Data handling policies often include encryption requirements, access permissions, and retention periods. Additionally, policies for data collection, data storage, and data sharing are typically written into your data handling policies.
Administrators should ask themselves:
- Who should be able to access, modify, delete, or share this data?
- Where should each type of data be stored?
- How long should data exist before it is deleted or archived?
- What data needs to be encrypted at rest, in transit, or in use?
- How should highly sensitive data be treated differently to general internal data?
- What data is governed by regulations like GDPR, HIPAA, PCI, or other relevant compliance standards?
TIP: Educating your users on the importance of data policies is crucial to data and cloud security. Make sure your IT training educates your users about how they can help safeguard proprietary information and sensitive data, as well as their role in data protection.
Assessing third-party vendors and applying security patches
Introducing any third-party vendor into your environment opens the possibility for risk. That’s why it’s important to assess the practices of your cloud providers; keeping up with the security posture of your supply chain and vendors helps maintain your own security posture. When onboarding any new third-party vendor, gather information such as security breach notifications, SLAs, audit reports, security policies, and evidence of compliance. Additionally, it’s a good idea to regularly review vendor security.
When it comes to cloud security, applying the latest security patch and updating software is essential to maintaining cloud security. While vendors release patches to provide new versions of their products, they also may include measures to guard against newly identified vulnerabilities. To save time, many organizations schedule batch releases on a monthly or quarterly basis.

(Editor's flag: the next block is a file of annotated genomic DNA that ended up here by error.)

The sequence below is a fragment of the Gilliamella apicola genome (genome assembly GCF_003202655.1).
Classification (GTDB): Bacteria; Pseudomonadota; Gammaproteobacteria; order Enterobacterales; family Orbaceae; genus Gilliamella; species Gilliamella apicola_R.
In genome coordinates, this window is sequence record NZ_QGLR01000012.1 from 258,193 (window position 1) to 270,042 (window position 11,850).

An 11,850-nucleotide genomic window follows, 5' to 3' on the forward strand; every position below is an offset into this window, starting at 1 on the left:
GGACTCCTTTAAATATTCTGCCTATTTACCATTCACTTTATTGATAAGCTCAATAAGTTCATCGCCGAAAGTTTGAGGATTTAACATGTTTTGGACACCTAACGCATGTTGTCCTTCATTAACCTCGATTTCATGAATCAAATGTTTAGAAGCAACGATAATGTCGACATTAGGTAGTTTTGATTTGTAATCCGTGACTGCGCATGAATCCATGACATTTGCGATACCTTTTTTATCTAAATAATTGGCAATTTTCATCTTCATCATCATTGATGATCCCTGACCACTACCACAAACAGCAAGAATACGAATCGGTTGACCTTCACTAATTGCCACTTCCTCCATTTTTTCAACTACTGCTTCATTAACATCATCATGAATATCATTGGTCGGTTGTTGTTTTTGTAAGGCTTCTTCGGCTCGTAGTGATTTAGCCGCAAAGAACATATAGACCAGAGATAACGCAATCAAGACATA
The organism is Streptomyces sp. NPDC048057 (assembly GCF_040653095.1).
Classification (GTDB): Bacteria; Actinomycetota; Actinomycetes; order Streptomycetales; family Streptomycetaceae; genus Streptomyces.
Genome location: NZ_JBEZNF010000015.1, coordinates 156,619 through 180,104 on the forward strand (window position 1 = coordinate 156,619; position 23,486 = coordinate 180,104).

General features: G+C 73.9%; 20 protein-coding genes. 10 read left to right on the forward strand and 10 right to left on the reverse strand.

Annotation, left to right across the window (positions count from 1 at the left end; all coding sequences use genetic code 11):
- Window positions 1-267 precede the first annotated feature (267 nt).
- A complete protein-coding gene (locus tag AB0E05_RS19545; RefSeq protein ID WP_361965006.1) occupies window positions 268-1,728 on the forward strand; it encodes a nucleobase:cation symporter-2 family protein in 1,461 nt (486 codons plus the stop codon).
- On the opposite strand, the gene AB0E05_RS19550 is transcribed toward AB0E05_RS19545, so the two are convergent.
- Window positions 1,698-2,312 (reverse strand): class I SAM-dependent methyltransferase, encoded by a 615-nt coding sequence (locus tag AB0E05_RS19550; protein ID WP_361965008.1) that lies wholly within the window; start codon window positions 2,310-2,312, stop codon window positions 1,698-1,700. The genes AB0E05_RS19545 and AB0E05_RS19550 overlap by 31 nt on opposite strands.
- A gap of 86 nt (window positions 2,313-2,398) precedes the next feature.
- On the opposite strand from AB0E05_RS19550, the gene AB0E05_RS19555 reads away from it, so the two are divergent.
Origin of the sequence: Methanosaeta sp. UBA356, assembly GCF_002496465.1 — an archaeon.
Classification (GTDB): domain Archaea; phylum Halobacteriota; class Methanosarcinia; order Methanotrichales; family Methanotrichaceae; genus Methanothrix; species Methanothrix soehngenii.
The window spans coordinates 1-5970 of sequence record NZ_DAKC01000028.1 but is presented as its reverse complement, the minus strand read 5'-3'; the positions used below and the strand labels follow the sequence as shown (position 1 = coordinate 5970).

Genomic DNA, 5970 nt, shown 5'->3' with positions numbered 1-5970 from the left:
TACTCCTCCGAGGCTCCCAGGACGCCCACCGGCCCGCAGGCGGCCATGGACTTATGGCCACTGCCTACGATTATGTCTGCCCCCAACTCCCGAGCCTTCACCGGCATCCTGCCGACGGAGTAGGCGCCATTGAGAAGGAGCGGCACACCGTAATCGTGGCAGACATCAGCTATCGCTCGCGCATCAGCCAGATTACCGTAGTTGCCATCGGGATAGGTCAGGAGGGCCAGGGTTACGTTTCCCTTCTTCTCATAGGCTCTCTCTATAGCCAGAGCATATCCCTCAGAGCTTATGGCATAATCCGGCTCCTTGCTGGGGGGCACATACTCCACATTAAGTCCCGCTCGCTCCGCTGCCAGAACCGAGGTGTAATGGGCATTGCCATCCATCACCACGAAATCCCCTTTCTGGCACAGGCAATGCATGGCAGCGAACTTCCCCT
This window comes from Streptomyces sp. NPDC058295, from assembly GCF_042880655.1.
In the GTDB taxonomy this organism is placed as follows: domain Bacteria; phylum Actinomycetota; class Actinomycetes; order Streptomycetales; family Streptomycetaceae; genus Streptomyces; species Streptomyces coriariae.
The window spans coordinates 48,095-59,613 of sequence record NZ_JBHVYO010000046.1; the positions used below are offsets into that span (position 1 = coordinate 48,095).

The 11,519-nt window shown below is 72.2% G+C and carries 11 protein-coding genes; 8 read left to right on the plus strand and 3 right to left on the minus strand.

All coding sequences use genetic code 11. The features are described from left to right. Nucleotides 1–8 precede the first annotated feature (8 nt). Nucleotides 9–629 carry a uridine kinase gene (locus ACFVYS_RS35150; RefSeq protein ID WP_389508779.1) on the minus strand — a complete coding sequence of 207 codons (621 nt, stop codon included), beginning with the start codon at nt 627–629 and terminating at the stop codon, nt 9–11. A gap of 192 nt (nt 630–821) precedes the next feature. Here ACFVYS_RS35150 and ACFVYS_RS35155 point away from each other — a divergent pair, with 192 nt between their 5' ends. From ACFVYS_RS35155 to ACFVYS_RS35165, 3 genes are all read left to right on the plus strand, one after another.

TIP: Working with a managed service provider (MSP) can help you alleviate this responsibility. MSPs work with partners to provide software and services to their clients and conduct regular evaluations on the third-party vendor software providers they work with. They often have specialized industry experience and knowledge of industry-standard tooling, so you don’t have to do the research.
Performing vulnerability scans
Improving your awareness of your risks and vulnerabilities is one of the best ways to begin improving your cloud security posture. Vulnerability scanning is a powerful tool used to proactively identify and assess risks and vulnerabilities. It allows you to understand and remediate vulnerabilities before they are exploited by malicious parties.
Vulnerability scanning tools look for vulnerabilities in several areas. A scan can identify vulnerabilities that are specific to cloud platforms and cloud services, such as misconfigurations in your cloud resources, missing updates that need to be patched, potential API exploitations through access control misconfiguration, exposed endpoints, and more.
TIP: Perform vulnerability scans regularly to remain up-to-date and informed on your environment. A fact-based report on your vulnerabilities can help guide your decision-making and improve your cloud security posture. If your organization needs cybersecurity services like vulnerability scanning, reach out to the experts at Microserve.
Seeking help with cloud security
With the complexities and nuances of cloud security, many organizations seek help from MSPs that provide expertise and guidance to ensure cloud data is protected. With over 30 years of experience, Microserve has helped countless organizations to set up private cloud environments, implement proper backup and disaster recovery measures, assess cloud security posture, and remediate cloud vulnerabilities. Reach out to the experts at Microserve today to leverage cutting edge technology, safeguard your cloud data against growing threats, and increase your confidence in your cloud platforms.